• Posted on November 15, 2015
Most Amazing open mouth

The Most Amazing Creature in the Sea

When Brenda Z. Guiberson met Gennady Spirin, the picture book gods and godettes smiled. Since their original collaboration Life in the Boreal Forest, the talented twosome have been creating THE Most Amazing covermost beautiful, non-fiction picture books around. It’s not possible to pick a favourite, although I will admit to a strong affinity for the frogs in Frog Song, and as a resident of the north, how could I not love the moose in Life in the Boreal Forest?

Nevertheless, their newest venture The Most Amazing Creature in the Sea is truly amazing, as the title suggests. It’s so strangely beautiful, in fact, it could be a collection of alien creatures as imagined by some unfathomably inspired and slightly demented dreamer.

In the interest of full disclosure, I am not a fan of the sea. I respect it, I worry about it, and I’ve enjoyed dipping my toes in it, but aesthetically – I prefer a nice tree over a squid. For reasons that I don’t quite understand, fish creep me out.

The Most Amazing Creature in the Sea will not endear the squeamish, like me, but it will beguile. The creatures range from Box Jellyfish (and its millions of stinging toxic cells) to the truly bizarre Barreleye Fish, also known as the spook fish – for good reason: it’s got a transparent head. There are other non-orifice-clenching sea dwellers represented in the book, like sharks and leatherback sea turtles, but each in their own particular and often peculiar way, are vying for the title of the most amazing creature in the sea.

Most Amazing Barreleye Fish

It’s a great premise. Each creature makes its case, and each one is stranger, in an evolutionary sense, than the next. One wonders what selection pressures created this little horror:

“I am an ANGLEFISH. As a female, I lure prey close to my mouth with the light that dangles from my dorsal spine. Smaller males join their bodies to mine, latching on with their teeth until their skin fuses into mine. I eat for us all, sharing the nutrients from my bloodstream. I see for us all when each male attached to me loses his eyes. That’s why I’m the most amazing creature in the sea!”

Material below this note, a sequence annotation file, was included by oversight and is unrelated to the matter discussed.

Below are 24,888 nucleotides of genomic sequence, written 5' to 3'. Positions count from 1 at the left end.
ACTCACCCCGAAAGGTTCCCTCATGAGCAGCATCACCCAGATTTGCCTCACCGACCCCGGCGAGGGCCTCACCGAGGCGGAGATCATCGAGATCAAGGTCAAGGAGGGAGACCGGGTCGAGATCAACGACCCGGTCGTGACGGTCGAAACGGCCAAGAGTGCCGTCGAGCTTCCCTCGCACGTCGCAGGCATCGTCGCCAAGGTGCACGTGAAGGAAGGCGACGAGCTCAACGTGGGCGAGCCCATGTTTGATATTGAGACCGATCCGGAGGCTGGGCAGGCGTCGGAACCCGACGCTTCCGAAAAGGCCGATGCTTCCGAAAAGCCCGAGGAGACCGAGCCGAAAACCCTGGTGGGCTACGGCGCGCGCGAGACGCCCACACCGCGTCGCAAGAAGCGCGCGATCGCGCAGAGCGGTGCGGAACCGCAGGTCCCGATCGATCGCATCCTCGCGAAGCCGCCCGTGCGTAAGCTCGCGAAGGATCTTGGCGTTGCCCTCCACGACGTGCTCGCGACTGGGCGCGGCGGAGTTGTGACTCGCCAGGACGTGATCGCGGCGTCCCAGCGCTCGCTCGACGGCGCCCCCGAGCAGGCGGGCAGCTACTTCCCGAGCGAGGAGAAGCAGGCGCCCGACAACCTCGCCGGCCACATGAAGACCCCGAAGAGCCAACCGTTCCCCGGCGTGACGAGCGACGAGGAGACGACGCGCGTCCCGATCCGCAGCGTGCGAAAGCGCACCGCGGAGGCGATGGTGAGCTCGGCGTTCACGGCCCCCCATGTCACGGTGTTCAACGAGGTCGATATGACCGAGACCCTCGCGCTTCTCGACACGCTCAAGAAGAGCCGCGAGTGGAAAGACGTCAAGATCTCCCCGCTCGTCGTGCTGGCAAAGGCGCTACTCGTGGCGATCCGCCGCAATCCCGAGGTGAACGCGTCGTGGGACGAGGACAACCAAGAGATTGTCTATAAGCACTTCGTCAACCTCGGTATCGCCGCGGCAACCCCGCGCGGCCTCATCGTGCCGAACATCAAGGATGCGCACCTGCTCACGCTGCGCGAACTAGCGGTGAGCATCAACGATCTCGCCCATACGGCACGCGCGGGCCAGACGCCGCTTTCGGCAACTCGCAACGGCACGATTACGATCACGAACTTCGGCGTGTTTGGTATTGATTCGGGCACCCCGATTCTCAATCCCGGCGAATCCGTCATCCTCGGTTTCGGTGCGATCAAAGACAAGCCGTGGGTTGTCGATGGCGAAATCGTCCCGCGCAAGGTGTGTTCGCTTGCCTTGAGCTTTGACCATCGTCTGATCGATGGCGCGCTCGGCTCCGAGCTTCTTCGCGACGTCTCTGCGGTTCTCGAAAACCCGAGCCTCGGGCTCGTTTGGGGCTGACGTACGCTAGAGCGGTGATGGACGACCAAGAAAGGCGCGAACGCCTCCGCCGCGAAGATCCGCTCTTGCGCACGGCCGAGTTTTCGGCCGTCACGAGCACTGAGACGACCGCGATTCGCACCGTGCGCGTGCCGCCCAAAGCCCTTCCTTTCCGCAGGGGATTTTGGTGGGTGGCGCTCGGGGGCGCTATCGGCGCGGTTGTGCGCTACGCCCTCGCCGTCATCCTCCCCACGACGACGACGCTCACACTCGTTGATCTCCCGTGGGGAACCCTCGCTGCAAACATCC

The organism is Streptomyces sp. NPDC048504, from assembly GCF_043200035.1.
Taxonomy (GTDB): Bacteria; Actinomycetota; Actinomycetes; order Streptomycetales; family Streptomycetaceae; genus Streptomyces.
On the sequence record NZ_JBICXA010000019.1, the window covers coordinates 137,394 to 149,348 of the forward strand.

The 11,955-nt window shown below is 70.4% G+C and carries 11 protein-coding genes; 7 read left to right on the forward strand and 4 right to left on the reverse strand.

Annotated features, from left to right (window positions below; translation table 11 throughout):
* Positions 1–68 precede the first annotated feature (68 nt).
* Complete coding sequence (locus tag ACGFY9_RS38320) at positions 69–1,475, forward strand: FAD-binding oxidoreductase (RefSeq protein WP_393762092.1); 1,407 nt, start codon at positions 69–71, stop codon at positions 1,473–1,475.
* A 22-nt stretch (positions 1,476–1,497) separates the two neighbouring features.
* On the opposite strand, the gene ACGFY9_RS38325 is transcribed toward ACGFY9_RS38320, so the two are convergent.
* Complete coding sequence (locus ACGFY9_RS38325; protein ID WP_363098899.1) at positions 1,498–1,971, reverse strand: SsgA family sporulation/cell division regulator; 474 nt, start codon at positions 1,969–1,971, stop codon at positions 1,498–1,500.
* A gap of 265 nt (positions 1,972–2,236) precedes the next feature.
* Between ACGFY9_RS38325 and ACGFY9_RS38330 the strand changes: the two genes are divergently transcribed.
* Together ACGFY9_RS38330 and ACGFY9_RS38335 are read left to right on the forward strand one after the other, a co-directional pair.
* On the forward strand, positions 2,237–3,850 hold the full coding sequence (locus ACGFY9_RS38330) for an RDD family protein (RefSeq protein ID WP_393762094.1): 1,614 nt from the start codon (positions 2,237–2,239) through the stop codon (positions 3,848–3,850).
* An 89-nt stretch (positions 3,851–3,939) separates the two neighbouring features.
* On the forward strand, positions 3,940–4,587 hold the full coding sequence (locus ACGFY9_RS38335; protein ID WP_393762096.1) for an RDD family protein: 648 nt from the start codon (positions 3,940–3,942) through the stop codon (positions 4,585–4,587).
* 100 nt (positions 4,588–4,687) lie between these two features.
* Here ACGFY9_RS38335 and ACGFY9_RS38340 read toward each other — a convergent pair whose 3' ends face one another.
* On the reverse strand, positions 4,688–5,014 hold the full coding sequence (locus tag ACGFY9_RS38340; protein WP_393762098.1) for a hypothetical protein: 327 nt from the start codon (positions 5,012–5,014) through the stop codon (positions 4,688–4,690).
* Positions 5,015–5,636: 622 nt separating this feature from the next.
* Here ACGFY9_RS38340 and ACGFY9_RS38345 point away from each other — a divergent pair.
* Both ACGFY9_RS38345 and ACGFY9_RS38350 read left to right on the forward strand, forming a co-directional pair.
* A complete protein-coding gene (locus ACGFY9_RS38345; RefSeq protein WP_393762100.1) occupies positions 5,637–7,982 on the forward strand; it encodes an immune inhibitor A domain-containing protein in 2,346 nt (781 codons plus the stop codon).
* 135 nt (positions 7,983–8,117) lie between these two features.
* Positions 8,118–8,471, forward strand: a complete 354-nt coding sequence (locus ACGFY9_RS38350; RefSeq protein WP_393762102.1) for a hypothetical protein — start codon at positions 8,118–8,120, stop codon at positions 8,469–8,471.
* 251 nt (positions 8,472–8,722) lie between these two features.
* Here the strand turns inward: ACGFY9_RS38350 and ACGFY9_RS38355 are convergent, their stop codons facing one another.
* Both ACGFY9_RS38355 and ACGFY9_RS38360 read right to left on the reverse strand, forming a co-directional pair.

Amazing, for sure. Also horrific, nightmarish and spectacularly homicidal. Guiberson and Spirin show us a fantastical world that stuns the intellect, astonishes the eye, and confronts our deepest fears.

And don’t even get me started on Hagfish (aka ‘the snot fish’).

Most Amazing Vampire Squid

The Most Amazing Creature in the Sea is a thing of wonder. I may not ever want to meet one of these creatures outside of a Stephen King novel, but I marvel at their very creation. In compelling, but simple detail, Guiberson conveys the individual quality of each creature while making a case for their growing endangerment. As with Life in the Boreal Forest and Frog Song, the author’s notes include additional information about the environmental pressures faced by these and other creatures of the sea, as well as links to conservation organizations.

It is Gennady Spirin’s illustrations that elevate the book from an interesting and informative read to a work of art. How beautifully he imagines this undersea world! It’s as if someone has opened a long buried treasure chest and all the gold and jewels have wafted out, setting the sea alight. I try very hard not to draw a distinction between fine art and illustration, but as I have said before in other posts about this Russian illustrator, Spirin’s paintings are true masterpieces. They would be at home in a museum.

Most Amazing Box Jellyfish

In countless publications, most of them re-tellings of traditional folk and fairy tales, Spirin pulls out exquisite detail in tempera, watercolour and pencil, creating illustrations that appear torn from a 500 year old illuminated bible. They are luminescent, flecked with gold, delicately and richly coloured.

Most Amazing Mimic Octopus

The virtuosity of the illustrations suggest (or perhaps demand) a leisurely pace, but Spirin is prolific, which is great news for those of us who are greedy for each new publication. Interestingly, he does not discriminate – whether its Chekhov, Hans Christian Andersen or Brenda Guiberson – every illustration gig gets the full Spirin treatment. It’s not a stretch to think he (and Guiberson) reveled in the peculiar, almost supernatural details of these creatures, imbuing them with character in spite of their utter lack of charm. I’m sure they’re fine fellows in their own right, but as I have already mentioned, I’m not drawn to the ocean, but in the hands of a brilliant illustrator like Gennady Spirin, I find its creatures admirable, if only for the sheer weirdness of their existence.